Tea With Mussolini | Chicago Reader

Tea With Mussolini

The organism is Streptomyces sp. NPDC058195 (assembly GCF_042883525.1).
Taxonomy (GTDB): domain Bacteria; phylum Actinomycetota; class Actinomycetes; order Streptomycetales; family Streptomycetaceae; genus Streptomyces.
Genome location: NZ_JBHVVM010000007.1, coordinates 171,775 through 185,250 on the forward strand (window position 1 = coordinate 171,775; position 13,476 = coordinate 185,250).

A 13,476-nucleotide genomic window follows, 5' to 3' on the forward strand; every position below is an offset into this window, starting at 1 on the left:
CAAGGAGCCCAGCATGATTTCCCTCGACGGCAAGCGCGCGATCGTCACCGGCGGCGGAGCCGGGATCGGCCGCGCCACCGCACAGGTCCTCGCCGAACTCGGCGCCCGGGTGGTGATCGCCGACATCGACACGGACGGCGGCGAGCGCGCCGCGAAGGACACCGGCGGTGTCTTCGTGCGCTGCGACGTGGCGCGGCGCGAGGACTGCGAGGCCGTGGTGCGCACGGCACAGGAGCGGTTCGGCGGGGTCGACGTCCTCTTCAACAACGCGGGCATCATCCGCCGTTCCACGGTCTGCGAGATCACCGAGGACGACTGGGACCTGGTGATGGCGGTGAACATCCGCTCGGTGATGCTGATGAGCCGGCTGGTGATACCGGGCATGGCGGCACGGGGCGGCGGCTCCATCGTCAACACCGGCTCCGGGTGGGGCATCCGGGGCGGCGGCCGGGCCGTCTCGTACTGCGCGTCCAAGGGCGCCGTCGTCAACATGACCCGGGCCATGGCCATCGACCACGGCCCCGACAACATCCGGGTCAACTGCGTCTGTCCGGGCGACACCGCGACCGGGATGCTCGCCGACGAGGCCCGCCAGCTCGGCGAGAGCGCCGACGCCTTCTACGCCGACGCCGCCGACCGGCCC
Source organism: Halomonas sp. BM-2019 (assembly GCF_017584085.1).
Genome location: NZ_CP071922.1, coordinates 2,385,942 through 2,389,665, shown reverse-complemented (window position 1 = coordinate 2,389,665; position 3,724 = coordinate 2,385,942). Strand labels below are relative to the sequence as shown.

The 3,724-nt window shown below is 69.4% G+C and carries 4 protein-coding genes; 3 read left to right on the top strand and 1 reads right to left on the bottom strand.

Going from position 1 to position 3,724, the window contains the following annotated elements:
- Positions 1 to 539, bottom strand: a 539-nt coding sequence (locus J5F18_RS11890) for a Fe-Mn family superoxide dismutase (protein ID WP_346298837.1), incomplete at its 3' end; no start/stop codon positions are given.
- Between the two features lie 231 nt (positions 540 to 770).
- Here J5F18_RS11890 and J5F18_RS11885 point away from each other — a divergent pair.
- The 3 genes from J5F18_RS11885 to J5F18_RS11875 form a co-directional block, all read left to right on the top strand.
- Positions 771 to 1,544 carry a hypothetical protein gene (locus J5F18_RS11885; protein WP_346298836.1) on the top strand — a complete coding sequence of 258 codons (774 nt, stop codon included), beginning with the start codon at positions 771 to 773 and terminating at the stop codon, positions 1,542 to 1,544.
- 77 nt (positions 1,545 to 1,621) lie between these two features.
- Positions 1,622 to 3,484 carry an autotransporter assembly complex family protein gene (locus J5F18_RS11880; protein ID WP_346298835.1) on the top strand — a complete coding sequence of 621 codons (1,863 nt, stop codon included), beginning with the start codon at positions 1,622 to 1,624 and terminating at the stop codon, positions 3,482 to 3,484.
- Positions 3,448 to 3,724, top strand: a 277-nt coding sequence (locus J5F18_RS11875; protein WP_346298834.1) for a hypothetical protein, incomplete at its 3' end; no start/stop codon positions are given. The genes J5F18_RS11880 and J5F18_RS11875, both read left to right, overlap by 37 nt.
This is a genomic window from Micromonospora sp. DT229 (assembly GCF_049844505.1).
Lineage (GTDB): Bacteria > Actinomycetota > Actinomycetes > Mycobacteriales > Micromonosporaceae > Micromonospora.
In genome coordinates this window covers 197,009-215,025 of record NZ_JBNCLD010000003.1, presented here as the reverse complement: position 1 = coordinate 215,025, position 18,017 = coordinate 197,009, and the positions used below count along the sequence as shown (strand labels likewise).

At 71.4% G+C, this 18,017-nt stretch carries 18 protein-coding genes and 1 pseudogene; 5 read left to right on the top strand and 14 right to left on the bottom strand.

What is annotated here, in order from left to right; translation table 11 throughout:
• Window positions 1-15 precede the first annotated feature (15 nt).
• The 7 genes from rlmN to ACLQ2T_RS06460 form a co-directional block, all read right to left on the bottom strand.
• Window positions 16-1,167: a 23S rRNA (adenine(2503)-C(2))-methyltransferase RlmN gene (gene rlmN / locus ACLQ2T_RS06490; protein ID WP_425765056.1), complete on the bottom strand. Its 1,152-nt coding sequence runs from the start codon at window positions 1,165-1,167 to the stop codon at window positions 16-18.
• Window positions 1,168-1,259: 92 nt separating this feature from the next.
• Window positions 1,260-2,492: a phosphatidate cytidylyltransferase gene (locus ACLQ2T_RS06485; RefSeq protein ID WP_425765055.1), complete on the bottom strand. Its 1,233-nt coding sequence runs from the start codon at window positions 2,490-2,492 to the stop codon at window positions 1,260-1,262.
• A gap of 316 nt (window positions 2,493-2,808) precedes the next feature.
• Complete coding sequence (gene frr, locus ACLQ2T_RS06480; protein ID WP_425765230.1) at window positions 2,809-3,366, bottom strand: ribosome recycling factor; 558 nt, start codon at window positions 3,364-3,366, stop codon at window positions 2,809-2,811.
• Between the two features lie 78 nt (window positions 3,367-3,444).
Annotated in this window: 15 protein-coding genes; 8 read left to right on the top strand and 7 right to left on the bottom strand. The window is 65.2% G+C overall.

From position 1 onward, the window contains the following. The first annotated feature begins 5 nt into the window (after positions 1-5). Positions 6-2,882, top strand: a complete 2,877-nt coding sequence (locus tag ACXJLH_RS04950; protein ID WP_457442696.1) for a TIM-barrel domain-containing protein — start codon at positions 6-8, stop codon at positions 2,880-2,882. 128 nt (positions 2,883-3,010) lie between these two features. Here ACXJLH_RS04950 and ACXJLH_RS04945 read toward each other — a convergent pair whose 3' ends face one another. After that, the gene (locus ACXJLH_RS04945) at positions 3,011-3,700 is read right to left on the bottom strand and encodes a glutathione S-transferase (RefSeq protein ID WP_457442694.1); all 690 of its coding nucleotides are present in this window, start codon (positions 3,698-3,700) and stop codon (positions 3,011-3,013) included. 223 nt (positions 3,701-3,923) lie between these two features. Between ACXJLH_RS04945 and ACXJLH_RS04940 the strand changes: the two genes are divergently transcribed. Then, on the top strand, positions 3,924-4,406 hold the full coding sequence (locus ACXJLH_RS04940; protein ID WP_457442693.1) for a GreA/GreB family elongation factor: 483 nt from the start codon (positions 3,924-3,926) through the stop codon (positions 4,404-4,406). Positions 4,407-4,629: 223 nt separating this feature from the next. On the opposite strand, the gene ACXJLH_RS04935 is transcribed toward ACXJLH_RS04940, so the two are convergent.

“Luca became an artist and helped in the making of this film,” says a somewhat facetious title at the end of this somewhat farcical 1999 drama, based in part on the memoirs of director Franco Zeffirelli. Luca (who's more like an organizing principle than a character) is rejected by his father and raised by a group of elderly female English expatriates who are determined to remain in Florence through World War II. Their circle includes two Americans: a lesbian archaeologist (Lily Tomlin) and a Jewish gold digger and art collector (Cher) who finally falls in love but with the wrong man. Cher generates much of the movie's limited interest, and Maggie Smith, as a diplomat's widow who believes she has a special relationship with Mussolini, is undeniably skillful. Yet the story, fragmented by the perspectives of too many characters, is more lightweight than funny, though it does bring up always timely ideas about the relationship between nationalism and war. In Italian with subtitles.

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